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Status updates can now be synced from Twitter to MySpace or vice-versa
In an attempt to keep its services fresh and up to date with Web trends, MySpace announced today the ability to sync with Twitter, the popular micro-blogging service.
The new feature will work as a two-way updater between both services. Sharon Nguyen, Senior Product Manager of MySpace said in a blog post, "Any U.S. user can opt-in to sync their status so that any update created on MySpace will appear in your Twitter feed and any Twitter feed update will appear within your MySpace status & mood."
To assure its users of concerns involving security and account credentials, MySpace said it is using open authentication technology, also known as OAuth. OAuth enables both sites to share limited data while keeping personal information confidential.
When an update appears on Twitter from MySpace, a shortened URL link appears in hopes that users will click to MySpace in order to leave a comment. Also, the Tweet says it came from MySpace, similar to how other Twitter clients function. On the other end, when a user Tweets, their MySpace current status and mood will automatically be updated and a little Twitter "T" icon appears, indicating the update came from Twitter.
Earlier this month, comScore reported younger users in the 12-24 age range were Twitter's fastest growing audience. This clearly one of the reasons MySpace has added Twitter syncing functionality, since the majority of its own users reside within the same age range. Facebook, the insanely popular social networking site with 300 million users, allows for Twitter syncing via a Twitter application users can install.
Nguyen said MySpace would be adding other networks soon.
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What is Twitter?
Twitter is an online information network that allows anyone with an account to post 140 character messages, called tweets. It is free to sign up. Users then follow other accounts which they are interested in, and view the tweets of everyone they follow in their "timeline." Most Twitter accounts are public, where one does not need to approve a request to follow, or need to follow back. This makes Twitter a powerful "one to many" broadcast platform where individuals, companies or organizations can reach millions of followers with a single message. Twitter is accessible from Twitter.com, our mobile website, SMS, our mobile apps for iPhone, Android, Blackberry, our iPad application, or 3rd party clients built by outside developers using our API. Twitter accounts can also be private, where the owner must approve follower requests.
Where did the idea for Twitter come from?
Twitter started as an internal project within the podcasting company Odeo. Jack Dorsey, and engineer, had long been interested in status updates. Jack developed the idea, along with Biz Stone, and the first prototype was built in two weeks in March 2006 and launched publicly in August of 2006. The service grew popular very quickly and it soon made sense for Twitter to move outside of Odea. In May 2007, Twitter Inc was founded.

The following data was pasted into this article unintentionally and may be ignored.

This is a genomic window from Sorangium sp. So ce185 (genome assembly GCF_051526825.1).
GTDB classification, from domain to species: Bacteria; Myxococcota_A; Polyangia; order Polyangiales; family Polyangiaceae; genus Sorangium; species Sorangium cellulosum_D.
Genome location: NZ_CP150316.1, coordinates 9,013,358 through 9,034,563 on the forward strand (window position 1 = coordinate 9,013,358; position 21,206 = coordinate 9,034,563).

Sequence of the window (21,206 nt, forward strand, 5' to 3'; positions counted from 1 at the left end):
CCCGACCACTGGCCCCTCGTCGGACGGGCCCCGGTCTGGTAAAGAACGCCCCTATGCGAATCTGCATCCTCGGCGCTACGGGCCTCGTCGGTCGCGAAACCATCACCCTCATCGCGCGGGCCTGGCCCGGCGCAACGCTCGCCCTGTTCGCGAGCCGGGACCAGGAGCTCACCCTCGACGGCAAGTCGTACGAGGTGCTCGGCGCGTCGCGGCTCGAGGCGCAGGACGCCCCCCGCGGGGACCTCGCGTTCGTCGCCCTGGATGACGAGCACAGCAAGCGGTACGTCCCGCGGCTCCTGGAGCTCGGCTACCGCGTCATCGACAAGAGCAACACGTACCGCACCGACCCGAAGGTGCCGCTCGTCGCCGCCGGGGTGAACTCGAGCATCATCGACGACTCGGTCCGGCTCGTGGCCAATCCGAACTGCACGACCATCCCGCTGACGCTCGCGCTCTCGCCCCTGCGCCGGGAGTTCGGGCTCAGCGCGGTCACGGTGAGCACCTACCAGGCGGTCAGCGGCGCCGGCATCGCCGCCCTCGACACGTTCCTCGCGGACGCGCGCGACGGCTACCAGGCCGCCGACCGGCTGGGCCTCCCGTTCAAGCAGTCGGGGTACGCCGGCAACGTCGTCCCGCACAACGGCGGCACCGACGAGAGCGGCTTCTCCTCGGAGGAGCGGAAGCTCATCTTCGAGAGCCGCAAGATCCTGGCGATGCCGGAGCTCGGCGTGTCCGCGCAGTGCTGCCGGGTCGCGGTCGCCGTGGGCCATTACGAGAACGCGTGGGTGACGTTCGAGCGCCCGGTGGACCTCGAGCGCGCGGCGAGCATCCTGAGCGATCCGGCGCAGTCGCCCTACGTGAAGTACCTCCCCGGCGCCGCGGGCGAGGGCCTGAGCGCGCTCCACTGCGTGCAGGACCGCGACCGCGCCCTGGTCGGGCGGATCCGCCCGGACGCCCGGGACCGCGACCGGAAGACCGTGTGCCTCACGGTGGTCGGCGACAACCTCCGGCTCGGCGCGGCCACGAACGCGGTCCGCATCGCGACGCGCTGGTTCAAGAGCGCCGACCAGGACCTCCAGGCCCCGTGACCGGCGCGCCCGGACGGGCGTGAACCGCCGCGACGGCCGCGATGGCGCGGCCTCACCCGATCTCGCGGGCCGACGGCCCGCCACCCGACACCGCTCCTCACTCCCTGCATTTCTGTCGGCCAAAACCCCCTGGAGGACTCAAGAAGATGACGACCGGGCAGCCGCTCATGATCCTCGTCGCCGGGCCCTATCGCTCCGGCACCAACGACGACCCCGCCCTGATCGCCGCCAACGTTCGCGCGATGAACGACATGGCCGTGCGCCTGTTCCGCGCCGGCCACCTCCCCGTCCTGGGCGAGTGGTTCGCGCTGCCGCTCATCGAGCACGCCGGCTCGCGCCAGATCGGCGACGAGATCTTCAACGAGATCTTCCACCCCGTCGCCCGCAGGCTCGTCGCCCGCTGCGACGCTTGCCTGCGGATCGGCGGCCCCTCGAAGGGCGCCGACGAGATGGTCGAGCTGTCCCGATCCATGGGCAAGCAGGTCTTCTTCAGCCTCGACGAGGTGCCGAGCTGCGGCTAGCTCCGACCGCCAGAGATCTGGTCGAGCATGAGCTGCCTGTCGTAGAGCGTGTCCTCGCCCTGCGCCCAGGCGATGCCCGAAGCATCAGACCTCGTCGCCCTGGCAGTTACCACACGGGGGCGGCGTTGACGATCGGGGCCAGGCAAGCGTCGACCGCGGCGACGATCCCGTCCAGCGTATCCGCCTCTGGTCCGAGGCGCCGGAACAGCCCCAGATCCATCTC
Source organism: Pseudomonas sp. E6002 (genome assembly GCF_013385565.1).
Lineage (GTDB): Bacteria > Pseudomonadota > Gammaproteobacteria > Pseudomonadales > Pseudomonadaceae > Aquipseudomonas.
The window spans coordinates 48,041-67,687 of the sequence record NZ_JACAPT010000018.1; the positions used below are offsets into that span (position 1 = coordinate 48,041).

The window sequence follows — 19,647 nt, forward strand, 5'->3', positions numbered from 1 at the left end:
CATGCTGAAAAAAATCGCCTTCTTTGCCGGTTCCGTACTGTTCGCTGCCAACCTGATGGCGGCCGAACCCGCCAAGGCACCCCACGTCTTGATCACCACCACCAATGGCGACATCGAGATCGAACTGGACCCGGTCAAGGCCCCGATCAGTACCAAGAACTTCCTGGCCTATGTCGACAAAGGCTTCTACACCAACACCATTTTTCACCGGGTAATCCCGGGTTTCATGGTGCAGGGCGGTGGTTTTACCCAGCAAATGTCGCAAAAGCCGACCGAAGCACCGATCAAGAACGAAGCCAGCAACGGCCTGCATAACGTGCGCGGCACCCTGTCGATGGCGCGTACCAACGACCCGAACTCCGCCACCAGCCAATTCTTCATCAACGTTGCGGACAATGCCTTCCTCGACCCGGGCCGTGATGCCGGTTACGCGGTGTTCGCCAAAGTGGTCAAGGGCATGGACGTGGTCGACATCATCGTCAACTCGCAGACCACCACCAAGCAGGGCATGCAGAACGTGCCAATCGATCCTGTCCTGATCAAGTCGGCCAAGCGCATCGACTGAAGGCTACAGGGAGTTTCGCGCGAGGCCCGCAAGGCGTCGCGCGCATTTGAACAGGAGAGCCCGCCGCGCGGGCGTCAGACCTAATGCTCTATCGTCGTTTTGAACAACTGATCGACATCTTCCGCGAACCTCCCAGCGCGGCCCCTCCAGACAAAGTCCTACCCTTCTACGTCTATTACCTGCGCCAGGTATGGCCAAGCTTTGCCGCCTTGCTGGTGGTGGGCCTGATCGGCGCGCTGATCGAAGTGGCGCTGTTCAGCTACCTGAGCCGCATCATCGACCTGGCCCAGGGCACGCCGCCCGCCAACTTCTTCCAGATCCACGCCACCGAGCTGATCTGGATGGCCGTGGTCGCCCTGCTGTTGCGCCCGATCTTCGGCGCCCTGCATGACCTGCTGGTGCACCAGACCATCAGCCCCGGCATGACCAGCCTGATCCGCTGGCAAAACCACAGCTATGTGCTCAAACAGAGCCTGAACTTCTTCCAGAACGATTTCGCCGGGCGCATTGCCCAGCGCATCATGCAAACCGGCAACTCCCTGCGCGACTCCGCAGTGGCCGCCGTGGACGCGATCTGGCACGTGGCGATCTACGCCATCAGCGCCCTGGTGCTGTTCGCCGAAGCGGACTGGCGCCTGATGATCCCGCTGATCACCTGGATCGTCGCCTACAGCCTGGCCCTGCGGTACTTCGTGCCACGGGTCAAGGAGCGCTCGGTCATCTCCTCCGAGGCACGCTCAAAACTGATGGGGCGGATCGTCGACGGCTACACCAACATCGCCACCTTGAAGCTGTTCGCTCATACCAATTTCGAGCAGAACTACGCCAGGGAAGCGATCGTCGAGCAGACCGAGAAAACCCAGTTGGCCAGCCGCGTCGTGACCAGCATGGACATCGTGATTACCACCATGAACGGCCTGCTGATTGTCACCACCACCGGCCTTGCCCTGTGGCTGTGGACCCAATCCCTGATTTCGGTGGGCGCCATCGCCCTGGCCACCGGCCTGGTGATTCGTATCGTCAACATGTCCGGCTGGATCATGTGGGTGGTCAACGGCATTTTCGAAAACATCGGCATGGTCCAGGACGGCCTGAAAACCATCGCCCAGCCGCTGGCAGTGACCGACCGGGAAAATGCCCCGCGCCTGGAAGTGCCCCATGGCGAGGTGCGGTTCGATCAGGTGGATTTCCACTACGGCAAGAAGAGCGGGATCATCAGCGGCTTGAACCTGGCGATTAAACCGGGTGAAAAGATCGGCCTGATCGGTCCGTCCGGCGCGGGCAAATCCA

How is Twitter built?
Our engineering team works with a web application framework called Ruby on Rails. We all work on Apple computers except for testing purposes.
We built Twitter using Ruby on Rails because it allows us to work quickly and easily--our team likes to deploy features and changes multiple times per day. Rails provides skeleton code frameworks so we don't have to re-invent the wheel every time we want to add something simple like a sign in form or a picture upload feature.
How do you make money from Twitter?
There are a few ways that Twitter makes money. We have licensing deals in place with Google, Yahoo!, and Microsoft's Bing to give them access to the "firehose" - a stream of tweets so that they can more easily incorporate those tweets into their search results.
In Summer 2010, we launched our Promoted Tweets product. Promoted Tweets are a special kind of tweet which appear at the top of search results within Twitter.com, if a company has bid on that keyword. Unlike search results in search engines, Promoted Tweets are normal tweets from a business, so they are as interactive as any other tweet - you can @reply, favorite or retweet a Promoted Tweet.
At the same time, we launched Promoted Trends, where companies can place a trend (clearly marked Promoted) within Twitter's Trending Topics. These are especially effective for upcoming launches, like a movie or album release.
Lastly, we started a Twitter account called @earlybird where we partner with other companies to provide users with a special, short-term deal. For example, we partnered with Virgin America for a special day of fares on Virginamerica.com that were only accessible through the link in the @earlybird tweet.
What's next for Twitter?
We continue to focus on building a product that provides value for users.
We're building Twitter, Inc into a successful, revenue-generating company that attracts world-class talent with an inspiring culture and attitude towards doing business.